(Update: Audio recordings of the Cass County Commission meetings are available through the County Clerk’s office.)
A FB friend posted a link to the column in the UK Guardian about Verizon being ordered to send customer call data to the NSA. I saw a copy of what was purported to be the court order last night. It was four pages and was, to the best of my memory, identical to the one all communication carriers received around 2003 after the Patriot Act was passed.
The order we received back then was a preparatory order to allow the carriers time to put in place methods to retrieve Call Detail Records (CDRs) when requested by the FedGov. My area of the company created CDRs for specialty call centers used to help the deaf and hard-of-hearing communicate with hearing folks. The call centers were used for mundane things such as ordering pizza, making appointments, etc.
The processes we added were basically search engines. When we were given a telephone number and other criteria, such as receiving an international call or making one, making a call to, receiving a call from a specific number, we would extract the CDR for those calls and send them on to our legal department who interacted with the appropriate FedGov department.
In the following years, I can remember being requested to provide CDRs twice. In both cases, I was told, one of the parties were being investigated for some criminal act. I never really knew the details.
The bottom line is that we were never ordered to send Call Detail Records en mass, without some filtering, and then only for specific numbers. The supposed court order I read last night seemed to be worded the same as the one I read back around 2003.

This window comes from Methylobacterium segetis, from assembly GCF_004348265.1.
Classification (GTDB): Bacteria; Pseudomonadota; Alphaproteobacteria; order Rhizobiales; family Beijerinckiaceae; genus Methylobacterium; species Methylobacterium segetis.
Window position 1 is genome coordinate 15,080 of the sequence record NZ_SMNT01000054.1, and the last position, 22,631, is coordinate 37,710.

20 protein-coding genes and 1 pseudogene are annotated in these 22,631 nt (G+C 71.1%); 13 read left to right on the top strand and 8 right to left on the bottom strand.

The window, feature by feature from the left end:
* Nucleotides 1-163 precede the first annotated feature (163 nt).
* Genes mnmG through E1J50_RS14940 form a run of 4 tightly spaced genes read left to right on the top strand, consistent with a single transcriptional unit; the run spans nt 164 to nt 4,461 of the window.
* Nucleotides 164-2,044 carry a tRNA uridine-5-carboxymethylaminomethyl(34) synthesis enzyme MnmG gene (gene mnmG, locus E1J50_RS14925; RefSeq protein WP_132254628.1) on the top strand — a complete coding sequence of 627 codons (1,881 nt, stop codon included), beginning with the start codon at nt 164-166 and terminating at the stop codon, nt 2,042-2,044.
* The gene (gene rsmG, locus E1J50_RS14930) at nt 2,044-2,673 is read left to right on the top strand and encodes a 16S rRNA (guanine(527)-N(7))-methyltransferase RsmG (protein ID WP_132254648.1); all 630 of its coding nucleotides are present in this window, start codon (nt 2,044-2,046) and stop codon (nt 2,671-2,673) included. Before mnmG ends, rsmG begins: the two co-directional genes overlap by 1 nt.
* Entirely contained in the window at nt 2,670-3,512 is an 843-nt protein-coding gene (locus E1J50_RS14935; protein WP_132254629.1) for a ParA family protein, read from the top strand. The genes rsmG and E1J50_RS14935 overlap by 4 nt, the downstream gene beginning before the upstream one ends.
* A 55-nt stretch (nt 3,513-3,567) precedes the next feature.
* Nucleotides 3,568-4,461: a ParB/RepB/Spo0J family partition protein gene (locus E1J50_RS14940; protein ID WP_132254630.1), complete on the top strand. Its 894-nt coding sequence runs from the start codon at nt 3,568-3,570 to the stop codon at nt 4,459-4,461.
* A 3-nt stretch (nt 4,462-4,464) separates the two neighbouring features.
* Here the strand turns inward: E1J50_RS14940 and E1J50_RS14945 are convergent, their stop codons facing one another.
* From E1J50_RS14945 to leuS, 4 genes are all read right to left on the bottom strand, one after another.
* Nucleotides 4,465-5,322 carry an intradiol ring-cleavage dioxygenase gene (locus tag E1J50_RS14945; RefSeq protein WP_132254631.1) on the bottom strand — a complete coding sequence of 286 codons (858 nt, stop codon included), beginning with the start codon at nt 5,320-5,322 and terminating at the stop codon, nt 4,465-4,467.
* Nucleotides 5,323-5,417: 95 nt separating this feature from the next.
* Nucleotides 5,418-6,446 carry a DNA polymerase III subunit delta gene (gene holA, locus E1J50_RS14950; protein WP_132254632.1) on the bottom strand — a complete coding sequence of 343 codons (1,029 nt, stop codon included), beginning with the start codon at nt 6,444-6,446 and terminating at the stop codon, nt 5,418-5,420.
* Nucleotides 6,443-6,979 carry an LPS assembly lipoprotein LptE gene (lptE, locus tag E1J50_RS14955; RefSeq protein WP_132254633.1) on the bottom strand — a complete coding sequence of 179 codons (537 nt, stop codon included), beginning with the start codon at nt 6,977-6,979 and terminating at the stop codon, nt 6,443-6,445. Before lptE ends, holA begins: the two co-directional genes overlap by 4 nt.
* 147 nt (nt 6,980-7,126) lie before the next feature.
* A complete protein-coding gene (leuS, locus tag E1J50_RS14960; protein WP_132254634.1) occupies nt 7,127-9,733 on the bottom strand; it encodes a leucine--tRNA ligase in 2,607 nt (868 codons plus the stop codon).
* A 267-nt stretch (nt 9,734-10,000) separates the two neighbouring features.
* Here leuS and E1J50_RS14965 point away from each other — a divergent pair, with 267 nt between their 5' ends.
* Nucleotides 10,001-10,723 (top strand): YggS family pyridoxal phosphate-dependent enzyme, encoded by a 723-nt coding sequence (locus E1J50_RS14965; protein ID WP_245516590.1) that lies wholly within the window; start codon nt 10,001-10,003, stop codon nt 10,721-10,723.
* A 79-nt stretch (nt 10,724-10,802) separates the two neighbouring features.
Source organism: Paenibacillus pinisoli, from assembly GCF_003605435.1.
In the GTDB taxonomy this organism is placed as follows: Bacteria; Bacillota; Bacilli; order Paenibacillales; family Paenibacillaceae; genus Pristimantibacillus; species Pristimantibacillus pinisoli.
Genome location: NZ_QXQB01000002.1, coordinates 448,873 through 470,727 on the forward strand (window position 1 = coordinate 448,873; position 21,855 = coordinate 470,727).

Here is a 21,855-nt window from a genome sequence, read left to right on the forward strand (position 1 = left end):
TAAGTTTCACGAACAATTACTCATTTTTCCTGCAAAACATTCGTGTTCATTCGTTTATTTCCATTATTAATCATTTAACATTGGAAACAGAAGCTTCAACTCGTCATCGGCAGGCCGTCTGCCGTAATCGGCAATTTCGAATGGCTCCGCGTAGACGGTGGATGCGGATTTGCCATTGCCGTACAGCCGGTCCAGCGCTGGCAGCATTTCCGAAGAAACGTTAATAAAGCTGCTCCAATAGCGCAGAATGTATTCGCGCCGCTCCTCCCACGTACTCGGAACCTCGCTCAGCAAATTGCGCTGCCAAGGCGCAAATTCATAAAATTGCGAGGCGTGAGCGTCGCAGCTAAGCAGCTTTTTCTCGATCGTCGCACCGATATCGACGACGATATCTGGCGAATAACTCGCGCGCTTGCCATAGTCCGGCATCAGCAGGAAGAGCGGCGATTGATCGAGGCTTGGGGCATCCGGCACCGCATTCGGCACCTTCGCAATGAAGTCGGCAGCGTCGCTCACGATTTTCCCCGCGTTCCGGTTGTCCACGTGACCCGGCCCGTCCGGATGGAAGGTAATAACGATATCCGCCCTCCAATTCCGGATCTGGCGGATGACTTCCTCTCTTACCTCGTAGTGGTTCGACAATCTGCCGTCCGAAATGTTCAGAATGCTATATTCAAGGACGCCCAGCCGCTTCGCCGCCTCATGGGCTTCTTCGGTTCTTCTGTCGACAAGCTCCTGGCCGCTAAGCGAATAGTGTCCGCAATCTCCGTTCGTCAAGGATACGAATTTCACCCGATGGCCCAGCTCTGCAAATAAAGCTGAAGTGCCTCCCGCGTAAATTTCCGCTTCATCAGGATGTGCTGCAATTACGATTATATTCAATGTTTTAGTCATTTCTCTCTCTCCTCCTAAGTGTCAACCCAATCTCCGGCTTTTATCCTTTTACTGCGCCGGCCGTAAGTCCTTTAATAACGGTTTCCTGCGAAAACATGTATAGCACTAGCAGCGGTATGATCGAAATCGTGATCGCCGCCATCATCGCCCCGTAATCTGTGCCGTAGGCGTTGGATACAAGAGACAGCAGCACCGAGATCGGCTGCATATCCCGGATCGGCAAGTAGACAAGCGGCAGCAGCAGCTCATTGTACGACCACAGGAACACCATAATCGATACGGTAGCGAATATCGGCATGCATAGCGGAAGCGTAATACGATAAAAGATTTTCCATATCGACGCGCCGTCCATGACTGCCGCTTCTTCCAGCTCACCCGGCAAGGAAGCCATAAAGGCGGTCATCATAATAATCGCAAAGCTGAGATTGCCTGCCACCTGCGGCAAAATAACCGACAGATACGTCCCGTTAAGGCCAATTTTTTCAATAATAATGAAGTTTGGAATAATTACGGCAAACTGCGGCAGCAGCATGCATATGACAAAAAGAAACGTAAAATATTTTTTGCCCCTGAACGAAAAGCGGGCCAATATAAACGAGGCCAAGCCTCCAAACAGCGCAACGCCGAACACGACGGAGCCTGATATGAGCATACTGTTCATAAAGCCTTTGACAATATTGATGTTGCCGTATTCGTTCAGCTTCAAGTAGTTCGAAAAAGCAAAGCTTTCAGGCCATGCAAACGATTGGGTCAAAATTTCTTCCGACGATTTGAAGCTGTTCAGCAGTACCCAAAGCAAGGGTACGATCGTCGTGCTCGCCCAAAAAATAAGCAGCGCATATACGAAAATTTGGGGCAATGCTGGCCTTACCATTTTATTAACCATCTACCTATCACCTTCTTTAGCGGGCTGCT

That call detail records for specific numbers are being sent to the FedGov under court order is a fact. It’s governed by FISA, as amended in 2008. However, in this era of pseudo-journalism, is this “new” report, a change? That’s the real question.
We see so many reports today on Facebook and other social media sites, from various news websites and many stretch credibility. Many, very many, are subsequently proven to be false, complete fiction. However, the initial report frequently becomes viral, spreading throughout the internet. Everyone sees it. Few, however, never see the followup that proves the initial report false. Many who read the first report and pass it on, unfortunately, never send the correction—nor care, if it is contrary to their ideology.
When I see reports such as these, I try to perform my own due diligence. I read several reports on the subject, read, if possible, the original source documents and do my best to evaluate the validity of the report. I often find the initial report to be true. Just as often, unfortunately, I find the original report to be questionable or false.
This particular report about Verizon, has not, yet, passed my smell test. Without further confirmation, it stinks a bit. Why? The supposed order I read on the internet (link to it above,) has no date other than an expiration date in the body of the text. It appears to be a photo-copy. It has no classification stamps as I would expect and the document itself declares.
When I still had access to classified documents, every page was stamped, not just the cover-sheet. Classified documents had a specific form and format. If the copy being shown on the internet is a true photocopy, I would expect to see classification stamps on every page. That, and some other indicators, make me doubt its authenticity. It may be incomplete, or have been altered. I don’t know.
You, however, must decide on your own. Me? I’m waiting for more information. What I’ve seen so far, is lacking credibility.